Pregnancy is supposed to be a secret until you make it to 12 weeks. The reason for this is that most miscarriages take place before 12 weeks.
The Woman Post | Catalina Mejía Pizano
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Miscarriages are more common than we think, occurring in 10 to 20 percent of all pregnancies. Despite its frequency, losing a baby is still a taboo subject, when seen from a global perspective.
Let’s talk about science first. In general terms, a baby who died before 28 weeks of pregnancy is considered a miscarriage, while babies who die at or after 28 weeks are known as stillbirths. Each year, approximately 2 million babies are stillborn, and many of these deaths could be prevented. However, according to the World Health Organization, many of these deaths are not documented or systematically recorded, even in developed countries. Hence, the number could be larger.
Now, what future mothers are most worried about is that access to healthcare services and hospitals is not always available, and even worse, stigma and guilt also play a part in women who lose a baby. This explains why miscarriages are generally revealed only after a successful birth of a child. For instance, Beyoncé only revealed her miscarriage after Blue Ivy was born and Mariah Carey only revealed hers, after twins Monroe and Morrocan came into the world. When talking about her experience with miscarriage, Beyoncé mentioned: “I learned that all pain and loss is, in fact, a gift. Having miscarriages taught me that I had to mother myself before I could be a mother to someone else”.
It is worth highlighting that the WHO has warned that women who lose a baby during pregnancy are at risk of developing mental health issues at least for months. But, why is it a taboo subject if one in four known pregnancies will end in miscarriage? The cultural and societal beliefs concerning the loss of a baby, vary around the world. In some African countries, people believe that a baby might be stillborn due to witchcraft and evil spirits. In other cases, grief, shame, and guilt prevent people from talking about their experiences.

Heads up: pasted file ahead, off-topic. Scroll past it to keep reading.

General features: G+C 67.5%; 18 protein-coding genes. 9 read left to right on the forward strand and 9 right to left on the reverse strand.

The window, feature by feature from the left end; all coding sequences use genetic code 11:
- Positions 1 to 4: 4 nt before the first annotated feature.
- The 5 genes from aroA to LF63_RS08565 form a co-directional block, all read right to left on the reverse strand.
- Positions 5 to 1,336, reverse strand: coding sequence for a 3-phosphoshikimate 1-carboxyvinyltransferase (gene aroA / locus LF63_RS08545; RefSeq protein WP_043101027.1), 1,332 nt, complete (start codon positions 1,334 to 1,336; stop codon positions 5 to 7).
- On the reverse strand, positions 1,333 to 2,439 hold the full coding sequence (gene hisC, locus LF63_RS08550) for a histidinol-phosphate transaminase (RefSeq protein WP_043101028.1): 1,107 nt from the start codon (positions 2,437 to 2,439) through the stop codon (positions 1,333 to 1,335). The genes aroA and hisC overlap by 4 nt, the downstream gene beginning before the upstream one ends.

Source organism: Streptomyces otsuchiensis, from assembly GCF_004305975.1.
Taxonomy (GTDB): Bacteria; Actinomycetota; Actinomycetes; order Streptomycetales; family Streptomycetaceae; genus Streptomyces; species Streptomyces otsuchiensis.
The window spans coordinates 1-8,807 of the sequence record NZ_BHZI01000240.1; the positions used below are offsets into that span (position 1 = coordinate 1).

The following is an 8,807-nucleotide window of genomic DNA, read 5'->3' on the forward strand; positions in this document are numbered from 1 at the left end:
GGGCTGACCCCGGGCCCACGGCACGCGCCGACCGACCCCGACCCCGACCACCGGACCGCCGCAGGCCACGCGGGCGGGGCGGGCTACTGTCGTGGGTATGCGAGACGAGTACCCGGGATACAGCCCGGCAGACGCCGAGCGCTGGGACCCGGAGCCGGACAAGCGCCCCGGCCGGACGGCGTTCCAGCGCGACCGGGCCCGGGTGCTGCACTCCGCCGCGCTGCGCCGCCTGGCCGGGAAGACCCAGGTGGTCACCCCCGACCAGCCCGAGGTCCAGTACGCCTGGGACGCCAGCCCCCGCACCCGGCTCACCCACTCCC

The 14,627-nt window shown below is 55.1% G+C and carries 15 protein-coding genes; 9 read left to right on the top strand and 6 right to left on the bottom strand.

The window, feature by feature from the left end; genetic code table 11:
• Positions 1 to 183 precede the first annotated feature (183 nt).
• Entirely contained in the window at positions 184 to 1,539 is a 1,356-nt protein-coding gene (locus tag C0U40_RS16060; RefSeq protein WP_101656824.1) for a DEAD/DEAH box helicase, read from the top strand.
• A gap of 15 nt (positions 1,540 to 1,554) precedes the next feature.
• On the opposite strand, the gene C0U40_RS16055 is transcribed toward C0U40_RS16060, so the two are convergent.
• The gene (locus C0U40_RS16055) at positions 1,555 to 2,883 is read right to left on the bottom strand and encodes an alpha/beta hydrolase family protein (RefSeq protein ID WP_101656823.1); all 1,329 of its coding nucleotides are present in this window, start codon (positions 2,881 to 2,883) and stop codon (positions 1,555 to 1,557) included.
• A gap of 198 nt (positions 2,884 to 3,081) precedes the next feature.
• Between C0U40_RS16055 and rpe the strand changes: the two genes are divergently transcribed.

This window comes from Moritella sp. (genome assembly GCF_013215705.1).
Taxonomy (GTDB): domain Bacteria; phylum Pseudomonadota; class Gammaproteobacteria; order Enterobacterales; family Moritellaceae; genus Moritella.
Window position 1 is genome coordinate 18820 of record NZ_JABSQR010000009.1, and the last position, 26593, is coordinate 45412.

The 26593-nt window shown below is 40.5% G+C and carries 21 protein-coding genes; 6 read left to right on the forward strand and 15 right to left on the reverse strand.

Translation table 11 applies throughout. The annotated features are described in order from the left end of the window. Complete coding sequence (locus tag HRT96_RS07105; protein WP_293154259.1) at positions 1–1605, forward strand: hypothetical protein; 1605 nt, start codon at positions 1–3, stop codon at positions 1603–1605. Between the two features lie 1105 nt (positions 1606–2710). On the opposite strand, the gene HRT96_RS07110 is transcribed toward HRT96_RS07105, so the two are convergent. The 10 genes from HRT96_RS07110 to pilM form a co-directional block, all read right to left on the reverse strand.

These are some reasons why the world needs to normalize speaking about miscarriage:
1. It Is Way More Common Than We All Think
Since 20% of pregnancies may result in miscarriage, it is of vital importance to prevent women from suffering in silence. More information and support networks would be helpful to normalize losing a baby.
2. Parents Should Not Think It Was Their Fault
A large percentage of miscarriages are caused by the body signaling that the baby had chromosomal problems that would not allow it to grow. Hence, there was nothing that could have possibly been done to prevent the miscarriage. However, some parents feel guilty and wonder if they did something wrong. If the world spoke more about the subject, the fault could be prevented.
3. Infertility Problems May Influence Parenting Decisions
A study from 1990 revealed that if parents had experienced infertility problems before having a child, they were more critical of their parenting, describing it as “overprotective, child-centered ore ven neglectful.” This is why talking about miscarriages and informing parents how common it is, could potentially influence the way people treat their children and the way they experience parenthood.
It is also key to remember that being informed about miscarriage is not only a must for women trying to get pregnant but for all of us because almost everyone will know someone who has suffered pregnancy loss and we can all do better by understanding their grief!